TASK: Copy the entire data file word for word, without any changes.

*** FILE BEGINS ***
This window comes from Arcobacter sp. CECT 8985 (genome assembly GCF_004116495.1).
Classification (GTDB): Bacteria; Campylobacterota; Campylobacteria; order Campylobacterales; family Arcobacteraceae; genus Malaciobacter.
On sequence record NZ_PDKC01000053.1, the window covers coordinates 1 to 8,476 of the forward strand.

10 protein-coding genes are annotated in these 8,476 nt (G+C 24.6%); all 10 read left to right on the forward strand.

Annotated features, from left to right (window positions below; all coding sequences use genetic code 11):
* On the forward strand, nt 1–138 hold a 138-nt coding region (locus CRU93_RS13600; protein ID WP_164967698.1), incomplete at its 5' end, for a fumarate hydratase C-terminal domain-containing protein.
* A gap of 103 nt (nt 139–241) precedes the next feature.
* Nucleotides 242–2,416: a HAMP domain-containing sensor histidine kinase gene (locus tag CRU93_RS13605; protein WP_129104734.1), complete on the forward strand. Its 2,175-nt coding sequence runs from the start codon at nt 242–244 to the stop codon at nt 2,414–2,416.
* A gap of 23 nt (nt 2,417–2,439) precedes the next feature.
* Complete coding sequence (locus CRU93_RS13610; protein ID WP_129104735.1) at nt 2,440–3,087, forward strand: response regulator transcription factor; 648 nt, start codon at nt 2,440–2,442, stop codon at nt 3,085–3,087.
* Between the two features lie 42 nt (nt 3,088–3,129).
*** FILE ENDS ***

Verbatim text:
This window comes from Arcobacter sp. CECT 8985 (genome assembly GCF_004116495.1).
Classification (GTDB): Bacteria; Campylobacterota; Campylobacteria; order Campylobacterales; family Arcobacteraceae; genus Malaciobacter.
On sequence record NZ_PDKC01000053.1, the window covers coordinates 1 to 8,476 of the forward strand.

10 protein-coding genes are annotated in these 8,476 nt (G+C 24.6%); all 10 read left to right on the forward strand.

Annotated features, from left to right (window positions below; all coding sequences use genetic code 11):
* On the forward strand, nt 1–138 hold a 138-nt coding region (locus CRU93_RS13600; protein ID WP_164967698.1), incomplete at its 5' end, for a fumarate hydratase C-terminal domain-containing protein.
* A gap of 103 nt (nt 139–241) precedes the next feature.
* Nucleotides 242–2,416: a HAMP domain-containing sensor histidine kinase gene (locus tag CRU93_RS13605; protein WP_129104734.1), complete on the forward strand. Its 2,175-nt coding sequence runs from the start codon at nt 242–244 to the stop codon at nt 2,414–2,416.
* A gap of 23 nt (nt 2,417–2,439) precedes the next feature.
* Complete coding sequence (locus CRU93_RS13610; protein ID WP_129104735.1) at nt 2,440–3,087, forward strand: response regulator transcription factor; 648 nt, start codon at nt 2,440–2,442, stop codon at nt 3,085–3,087.
* Between the two features lie 42 nt (nt 3,088–3,129).